In this paper, we explore intercultural communication as dialogue occurring in a third space. Through seven students' reflective essays on group-based intercultural learning, we analyse the ever-shifting communicative space that interlocutors produce through negotiating the meanings of difference and power and their dialogic relations with the other. Based on the findings, we propose intercultural dialogue (and intercultural communication) as a political and ethical response to the thirdness in the in-between space of communication, inherent in the character of social life but not always possible nor desired. We therefore suggest 'principles' for such dialogue be seen in this space and not as a teleologically-achievable ideal that privileges self-expression and normalises difference through a 'cultural diversity' discourse.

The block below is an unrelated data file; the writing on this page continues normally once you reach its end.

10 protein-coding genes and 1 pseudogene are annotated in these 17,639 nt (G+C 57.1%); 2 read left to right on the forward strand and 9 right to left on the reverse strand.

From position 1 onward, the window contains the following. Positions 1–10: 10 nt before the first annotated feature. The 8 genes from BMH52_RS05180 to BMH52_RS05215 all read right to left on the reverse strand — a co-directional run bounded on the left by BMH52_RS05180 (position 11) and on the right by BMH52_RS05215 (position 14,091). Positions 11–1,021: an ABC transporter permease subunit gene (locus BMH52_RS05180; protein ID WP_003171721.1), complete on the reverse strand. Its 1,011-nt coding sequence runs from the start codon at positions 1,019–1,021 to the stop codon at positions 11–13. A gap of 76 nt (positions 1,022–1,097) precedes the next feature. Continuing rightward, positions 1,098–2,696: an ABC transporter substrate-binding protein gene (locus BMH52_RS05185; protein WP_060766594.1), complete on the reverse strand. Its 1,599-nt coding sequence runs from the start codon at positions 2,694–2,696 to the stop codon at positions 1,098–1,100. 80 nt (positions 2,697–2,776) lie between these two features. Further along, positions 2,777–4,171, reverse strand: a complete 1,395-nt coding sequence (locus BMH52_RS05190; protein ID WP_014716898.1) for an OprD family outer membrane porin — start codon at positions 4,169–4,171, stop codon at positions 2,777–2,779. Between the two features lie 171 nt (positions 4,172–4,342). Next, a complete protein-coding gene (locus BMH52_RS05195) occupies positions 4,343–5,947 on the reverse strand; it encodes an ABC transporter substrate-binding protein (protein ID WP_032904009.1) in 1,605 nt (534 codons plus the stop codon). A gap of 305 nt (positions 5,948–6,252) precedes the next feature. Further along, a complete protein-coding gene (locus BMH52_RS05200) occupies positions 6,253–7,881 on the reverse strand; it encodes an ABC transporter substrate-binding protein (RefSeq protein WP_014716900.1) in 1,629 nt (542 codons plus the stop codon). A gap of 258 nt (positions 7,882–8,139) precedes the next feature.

Zhou, V. X., & Pilcher, N. (2018). Tapping the thirdness in the intercultural space of dialogue. Language and Intercultural Communication, 19(1), 23-37. https://doi.org/10.1080/14708477.2018.1545025